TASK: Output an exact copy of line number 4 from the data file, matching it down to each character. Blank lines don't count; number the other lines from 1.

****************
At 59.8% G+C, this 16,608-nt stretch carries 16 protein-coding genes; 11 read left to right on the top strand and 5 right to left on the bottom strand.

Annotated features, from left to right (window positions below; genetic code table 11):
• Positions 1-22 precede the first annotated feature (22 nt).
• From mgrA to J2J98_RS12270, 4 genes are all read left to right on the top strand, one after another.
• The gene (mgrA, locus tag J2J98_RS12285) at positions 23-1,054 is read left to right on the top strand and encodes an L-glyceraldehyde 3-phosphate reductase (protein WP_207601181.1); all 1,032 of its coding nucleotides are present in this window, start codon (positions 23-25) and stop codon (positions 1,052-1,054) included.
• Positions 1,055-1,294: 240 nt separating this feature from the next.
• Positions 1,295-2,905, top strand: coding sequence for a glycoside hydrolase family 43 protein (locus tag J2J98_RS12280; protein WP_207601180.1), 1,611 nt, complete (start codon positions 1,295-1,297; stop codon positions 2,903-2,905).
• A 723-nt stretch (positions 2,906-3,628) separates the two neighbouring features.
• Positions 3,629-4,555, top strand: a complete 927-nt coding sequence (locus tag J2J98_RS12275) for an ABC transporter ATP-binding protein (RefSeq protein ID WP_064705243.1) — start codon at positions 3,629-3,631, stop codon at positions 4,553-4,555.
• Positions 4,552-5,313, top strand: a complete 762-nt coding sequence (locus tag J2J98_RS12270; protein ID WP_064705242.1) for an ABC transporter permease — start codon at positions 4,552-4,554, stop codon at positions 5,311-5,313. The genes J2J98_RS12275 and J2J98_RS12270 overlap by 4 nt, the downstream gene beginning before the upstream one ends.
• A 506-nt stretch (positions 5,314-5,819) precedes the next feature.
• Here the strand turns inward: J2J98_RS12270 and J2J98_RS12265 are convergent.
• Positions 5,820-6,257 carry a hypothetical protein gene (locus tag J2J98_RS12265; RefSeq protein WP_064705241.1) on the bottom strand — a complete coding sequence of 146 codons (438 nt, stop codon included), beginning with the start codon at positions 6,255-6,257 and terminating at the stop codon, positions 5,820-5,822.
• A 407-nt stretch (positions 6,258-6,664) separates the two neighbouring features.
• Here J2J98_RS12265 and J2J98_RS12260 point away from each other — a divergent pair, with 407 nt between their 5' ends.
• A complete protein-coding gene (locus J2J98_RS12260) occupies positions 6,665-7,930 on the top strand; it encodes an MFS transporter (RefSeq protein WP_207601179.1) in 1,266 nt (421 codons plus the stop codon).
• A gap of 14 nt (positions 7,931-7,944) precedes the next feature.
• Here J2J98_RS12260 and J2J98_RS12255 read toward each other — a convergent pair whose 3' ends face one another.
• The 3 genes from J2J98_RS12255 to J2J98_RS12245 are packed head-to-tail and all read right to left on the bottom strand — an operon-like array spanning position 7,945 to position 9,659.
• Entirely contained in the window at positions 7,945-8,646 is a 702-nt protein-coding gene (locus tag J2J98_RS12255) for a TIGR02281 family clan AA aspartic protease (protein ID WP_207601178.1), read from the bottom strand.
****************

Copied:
• From mgrA to J2J98_RS12270, 4 genes are all read left to right on the top strand, one after another.